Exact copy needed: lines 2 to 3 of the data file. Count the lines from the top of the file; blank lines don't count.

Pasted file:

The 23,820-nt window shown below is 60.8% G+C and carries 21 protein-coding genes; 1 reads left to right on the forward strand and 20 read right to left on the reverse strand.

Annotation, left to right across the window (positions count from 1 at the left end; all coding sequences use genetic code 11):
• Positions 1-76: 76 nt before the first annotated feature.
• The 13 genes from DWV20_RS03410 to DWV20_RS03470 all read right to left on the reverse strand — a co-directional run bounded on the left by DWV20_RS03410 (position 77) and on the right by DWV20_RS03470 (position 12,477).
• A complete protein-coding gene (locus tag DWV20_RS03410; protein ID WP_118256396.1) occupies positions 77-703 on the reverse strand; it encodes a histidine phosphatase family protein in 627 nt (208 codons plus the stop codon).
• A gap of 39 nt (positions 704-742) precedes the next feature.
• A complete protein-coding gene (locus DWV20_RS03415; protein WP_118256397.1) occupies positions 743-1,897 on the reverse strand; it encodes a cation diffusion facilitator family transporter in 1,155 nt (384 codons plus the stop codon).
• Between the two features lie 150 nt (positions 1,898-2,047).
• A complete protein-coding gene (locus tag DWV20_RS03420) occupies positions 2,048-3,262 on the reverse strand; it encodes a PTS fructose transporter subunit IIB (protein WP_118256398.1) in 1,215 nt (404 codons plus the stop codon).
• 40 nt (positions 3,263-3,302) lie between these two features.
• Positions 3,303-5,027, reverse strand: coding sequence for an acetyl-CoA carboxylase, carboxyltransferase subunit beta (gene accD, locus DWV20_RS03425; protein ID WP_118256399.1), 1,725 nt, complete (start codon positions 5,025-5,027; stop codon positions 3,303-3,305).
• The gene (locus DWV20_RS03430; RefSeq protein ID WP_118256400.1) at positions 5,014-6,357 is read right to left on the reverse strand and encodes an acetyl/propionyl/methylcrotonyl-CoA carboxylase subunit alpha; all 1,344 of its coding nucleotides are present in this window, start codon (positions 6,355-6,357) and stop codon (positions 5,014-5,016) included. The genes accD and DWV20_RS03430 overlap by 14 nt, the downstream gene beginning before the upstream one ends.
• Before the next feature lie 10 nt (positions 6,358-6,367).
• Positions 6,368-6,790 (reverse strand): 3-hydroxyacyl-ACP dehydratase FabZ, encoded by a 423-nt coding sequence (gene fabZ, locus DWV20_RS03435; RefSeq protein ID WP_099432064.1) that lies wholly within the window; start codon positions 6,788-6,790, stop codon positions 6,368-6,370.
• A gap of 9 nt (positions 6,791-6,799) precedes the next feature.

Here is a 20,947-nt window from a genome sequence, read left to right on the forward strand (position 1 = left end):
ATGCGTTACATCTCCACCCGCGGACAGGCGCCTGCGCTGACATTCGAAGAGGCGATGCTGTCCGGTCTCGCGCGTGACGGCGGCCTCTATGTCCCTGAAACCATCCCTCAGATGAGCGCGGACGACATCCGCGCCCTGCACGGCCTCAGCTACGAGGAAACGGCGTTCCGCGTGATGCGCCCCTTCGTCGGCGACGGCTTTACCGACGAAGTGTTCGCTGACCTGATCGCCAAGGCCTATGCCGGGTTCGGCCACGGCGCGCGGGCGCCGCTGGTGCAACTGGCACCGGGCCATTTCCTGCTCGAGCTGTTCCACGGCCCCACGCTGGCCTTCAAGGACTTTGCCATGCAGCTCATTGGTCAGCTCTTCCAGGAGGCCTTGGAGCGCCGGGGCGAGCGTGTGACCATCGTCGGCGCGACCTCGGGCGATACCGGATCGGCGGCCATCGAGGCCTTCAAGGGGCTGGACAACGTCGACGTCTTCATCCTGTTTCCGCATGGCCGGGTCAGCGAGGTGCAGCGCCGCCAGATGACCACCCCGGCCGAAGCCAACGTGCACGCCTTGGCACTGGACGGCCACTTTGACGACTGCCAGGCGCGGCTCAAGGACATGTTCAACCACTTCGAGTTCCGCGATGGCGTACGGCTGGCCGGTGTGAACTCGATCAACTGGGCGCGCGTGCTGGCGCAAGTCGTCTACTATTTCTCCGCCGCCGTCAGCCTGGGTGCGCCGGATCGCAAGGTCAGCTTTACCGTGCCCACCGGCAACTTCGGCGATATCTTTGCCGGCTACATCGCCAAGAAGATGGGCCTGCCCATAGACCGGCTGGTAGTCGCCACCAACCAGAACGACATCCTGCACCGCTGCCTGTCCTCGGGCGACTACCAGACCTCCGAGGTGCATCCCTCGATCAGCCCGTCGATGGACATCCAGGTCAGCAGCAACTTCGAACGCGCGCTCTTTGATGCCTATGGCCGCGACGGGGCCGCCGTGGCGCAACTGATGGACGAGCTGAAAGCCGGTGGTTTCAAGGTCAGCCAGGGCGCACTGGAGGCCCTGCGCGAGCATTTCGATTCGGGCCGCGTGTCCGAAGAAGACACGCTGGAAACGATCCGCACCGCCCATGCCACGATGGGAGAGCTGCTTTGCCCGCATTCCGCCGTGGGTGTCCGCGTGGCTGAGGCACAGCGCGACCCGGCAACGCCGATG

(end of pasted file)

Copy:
Annotation, left to right across the window (positions count from 1 at the left end; all coding sequences use genetic code 11):
• Positions 1-76: 76 nt before the first annotated feature.